Judge Randall Cole Retiring

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By Bonita Wilborn

Judge Randall Cole ran for the office in 1974, against two other candidates, and won. “I’ve been fortunate over the years to run opposed most of the time,” he said.
Cole has worked with about a dozen Chief Justices of the Alabama Supreme Court, starting with Hal Heflin, and many local judges including: W.G. Hawkins, David Rains, Richard Hunt, and Robert Wilson.
“There have been a lot of changes in the law during my tenure,” Cole said. “When I started, the juries did the sentencing, now the judges do all the sentencing. Initially the primary ground for divorce was physical cruelty now most divorces are granted for incompatibility of temperament. We’ve seen the advent of mediation and of course, a big change has been technology. We now have what we call a paperless system.”
Cole continued, “My dad was circuit clerk when I was a kid, and I’d come to the courthouse and watch court. As a result of that, I became interested in the court system and the legal system, so I decided that I wanted to be a lawyer, and maybe a judge someday.”
Randall Cole was born in Portersville, but when his dad was elected as Circuit Clerk, the family moved to Fort Payne. He graduated from Fort Payne High School, went to Jacksonville State University for undergraduate school, and then went on to the University of Alabama for his law degree.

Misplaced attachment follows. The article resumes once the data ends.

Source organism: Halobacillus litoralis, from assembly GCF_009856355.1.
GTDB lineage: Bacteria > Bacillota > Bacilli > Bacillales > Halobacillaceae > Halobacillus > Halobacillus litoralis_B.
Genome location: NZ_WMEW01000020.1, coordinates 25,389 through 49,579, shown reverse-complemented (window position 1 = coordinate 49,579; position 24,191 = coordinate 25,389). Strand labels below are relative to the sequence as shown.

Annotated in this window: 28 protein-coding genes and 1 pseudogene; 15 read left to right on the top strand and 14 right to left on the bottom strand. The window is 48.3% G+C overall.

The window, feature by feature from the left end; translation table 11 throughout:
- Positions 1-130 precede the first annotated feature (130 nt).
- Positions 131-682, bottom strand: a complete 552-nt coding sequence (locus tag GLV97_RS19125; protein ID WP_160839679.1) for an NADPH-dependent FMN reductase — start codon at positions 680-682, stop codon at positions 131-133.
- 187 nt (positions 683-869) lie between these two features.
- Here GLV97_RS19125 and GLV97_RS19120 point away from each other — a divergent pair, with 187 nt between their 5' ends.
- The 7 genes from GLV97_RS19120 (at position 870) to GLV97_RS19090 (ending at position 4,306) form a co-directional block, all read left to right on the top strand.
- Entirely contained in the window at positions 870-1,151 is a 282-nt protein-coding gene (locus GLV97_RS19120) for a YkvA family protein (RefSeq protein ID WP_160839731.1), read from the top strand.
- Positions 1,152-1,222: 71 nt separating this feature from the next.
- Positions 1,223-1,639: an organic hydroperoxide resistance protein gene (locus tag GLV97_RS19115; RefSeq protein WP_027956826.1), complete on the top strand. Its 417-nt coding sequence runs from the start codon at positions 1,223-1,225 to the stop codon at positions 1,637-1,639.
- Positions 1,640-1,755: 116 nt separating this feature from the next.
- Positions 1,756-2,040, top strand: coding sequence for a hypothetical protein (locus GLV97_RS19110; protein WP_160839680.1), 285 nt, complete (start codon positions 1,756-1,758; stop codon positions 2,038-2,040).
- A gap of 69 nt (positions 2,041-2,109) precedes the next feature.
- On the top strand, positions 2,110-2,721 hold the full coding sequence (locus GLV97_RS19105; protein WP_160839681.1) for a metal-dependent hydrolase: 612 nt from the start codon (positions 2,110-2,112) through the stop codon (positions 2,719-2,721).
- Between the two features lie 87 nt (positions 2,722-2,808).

“I had the good fortune of working a year after law school for a federal judge. That was a good experience. Then I came back to Fort Payne and practiced law for about five years with Clyde Traylor and John Baker.”
Judge Cole met his wife at Jacksonville. She taught school for 25 years before retiring a few years ago. They have one son, Jeff Cole, who is a surgeon in Fort Payne. Jeff’s wife is also a physician; the director of the Emergency Department at DeKalb Regional Hospital. Judge and Mrs. Cole are expecting their first grandchild in April.
“The thing I’m looking forward to most about retirement,” Judge Cole said, “is just the flexibility of not being on such a tight schedule. In this office, you plan your year in advance, as to where you’re going to be in court on particular days, what kind of court you’re going to be presiding over, and so I think having the flexibility of a looser schedule will be nice.”
Judge Cole concluded, “Sometimes I’m asked what advice I would have for a new judge. There are a couple of words I might give: patients and respect. I think it’s really important that a judge have the patients to listen to what litigates want him or her to hear. It’s their day in court, and they want to be heard. It’s the judge’s responsibility to patiently hear them, within the constraints that the law requires and allows. It’s also important that judges show respect to the people in their courtroom. There’s no need to talk down to people that come to court. It’s stressful enough on them when they’re in court without the judge adding to that, useless they misbehave. So, I think it’s very important for a judge to be respectful of everyone. If the judge will listen and treat them with respect, whether they win or lose, they’re more likely to feel that they’ve been treated fairly.”

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